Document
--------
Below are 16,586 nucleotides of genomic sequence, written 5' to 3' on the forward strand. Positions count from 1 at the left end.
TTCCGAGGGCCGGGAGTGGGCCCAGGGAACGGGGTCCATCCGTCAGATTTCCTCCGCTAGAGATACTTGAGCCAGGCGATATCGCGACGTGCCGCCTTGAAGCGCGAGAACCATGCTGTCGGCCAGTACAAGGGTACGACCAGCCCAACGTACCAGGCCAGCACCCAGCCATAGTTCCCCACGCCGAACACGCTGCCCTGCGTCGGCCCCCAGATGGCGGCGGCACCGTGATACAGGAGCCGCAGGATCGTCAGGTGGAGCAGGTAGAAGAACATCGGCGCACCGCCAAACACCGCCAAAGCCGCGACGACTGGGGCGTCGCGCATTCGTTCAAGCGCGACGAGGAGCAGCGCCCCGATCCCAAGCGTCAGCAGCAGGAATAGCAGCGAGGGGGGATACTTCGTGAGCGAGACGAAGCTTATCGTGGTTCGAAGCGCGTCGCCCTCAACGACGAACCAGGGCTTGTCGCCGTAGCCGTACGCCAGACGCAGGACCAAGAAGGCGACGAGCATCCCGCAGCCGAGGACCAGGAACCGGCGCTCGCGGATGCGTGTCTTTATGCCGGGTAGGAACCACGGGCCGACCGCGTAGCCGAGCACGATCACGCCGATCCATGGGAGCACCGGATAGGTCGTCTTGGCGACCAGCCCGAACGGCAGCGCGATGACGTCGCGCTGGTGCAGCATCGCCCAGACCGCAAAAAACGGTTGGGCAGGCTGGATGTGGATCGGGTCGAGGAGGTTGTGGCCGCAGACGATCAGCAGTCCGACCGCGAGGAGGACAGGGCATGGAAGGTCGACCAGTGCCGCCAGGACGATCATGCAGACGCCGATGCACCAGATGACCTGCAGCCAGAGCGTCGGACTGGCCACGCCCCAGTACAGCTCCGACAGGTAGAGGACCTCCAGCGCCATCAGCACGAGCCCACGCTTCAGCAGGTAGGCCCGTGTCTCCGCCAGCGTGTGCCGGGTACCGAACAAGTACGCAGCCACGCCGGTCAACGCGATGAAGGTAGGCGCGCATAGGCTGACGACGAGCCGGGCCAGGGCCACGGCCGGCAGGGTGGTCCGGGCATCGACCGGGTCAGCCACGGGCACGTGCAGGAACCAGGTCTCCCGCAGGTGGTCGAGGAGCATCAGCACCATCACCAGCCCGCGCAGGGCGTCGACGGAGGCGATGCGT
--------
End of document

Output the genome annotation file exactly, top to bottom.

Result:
Below are 16,586 nucleotides of genomic sequence, written 5' to 3' on the forward strand. Positions count from 1 at the left end.
TTCCGAGGGCCGGGAGTGGGCCCAGGGAACGGGGTCCATCCGTCAGATTTCCTCCGCTAGAGATACTTGAGCCAGGCGATATCGCGACGTGCCGCCTTGAAGCGCGAGAACCATGCTGTCGGCCAGTACAAGGGTACGACCAGCCCAACGTACCAGGCCAGCACCCAGCCATAGTTCCCCACGCCGAACACGCTGCCCTGCGTCGGCCCCCAGATGGCGGCGGCACCGTGATACAGGAGCCGCAGGATCGTCAGGTGGAGCAGGTAGAAGAACATCGGCGCACCGCCAAACACCGCCAAAGCCGCGACGACTGGGGCGTCGCGCATTCGTTCAAGCGCGACGAGGAGCAGCGCCCCGATCCCAAGCGTCAGCAGCAGGAATAGCAGCGAGGGGGGATACTTCGTGAGCGAGACGAAGCTTATCGTGGTTCGAAGCGCGTCGCCCTCAACGACGAACCAGGGCTTGTCGCCGTAGCCGTACGCCAGACGCAGGACCAAGAAGGCGACGAGCATCCCGCAGCCGAGGACCAGGAACCGGCGCTCGCGGATGCGTGTCTTTATGCCGGGTAGGAACCACGGGCCGACCGCGTAGCCGAGCACGATCACGCCGATCCATGGGAGCACCGGATAGGTCGTCTTGGCGACCAGCCCGAACGGCAGCGCGATGACGTCGCGCTGGTGCAGCATCGCCCAGACCGCAAAAAACGGTTGGGCAGGCTGGATGTGGATCGGGTCGAGGAGGTTGTGGCCGCAGACGATCAGCAGTCCGACCGCGAGGAGGACAGGGCATGGAAGGTCGACCAGTGCCGCCAGGACGATCATGCAGACGCCGATGCACCAGATGACCTGCAGCCAGAGCGTCGGACTGGCCACGCCCCAGTACAGCTCCGACAGGTAGAGGACCTCCAGCGCCATCAGCACGAGCCCACGCTTCAGCAGGTAGGCCCGTGTCTCCGCCAGCGTGTGCCGGGTACCGAACAAGTACGCAGCCACGCCGGTCAACGCGATGAAGGTAGGCGCGCATAGGCTGACGACGAGCCGGGCCAGGGCCACGGCCGGCAGGGTGGTCCGGGCATCGACCGGGTCAGCCACGGGCACGTGCAGGAACCAGGTCTCCCGCAGGTGGTCGAGGAGCATCAGCACCATCACCAGCCCGCGCAGGGCGTCGACGGAGGCGATGCGT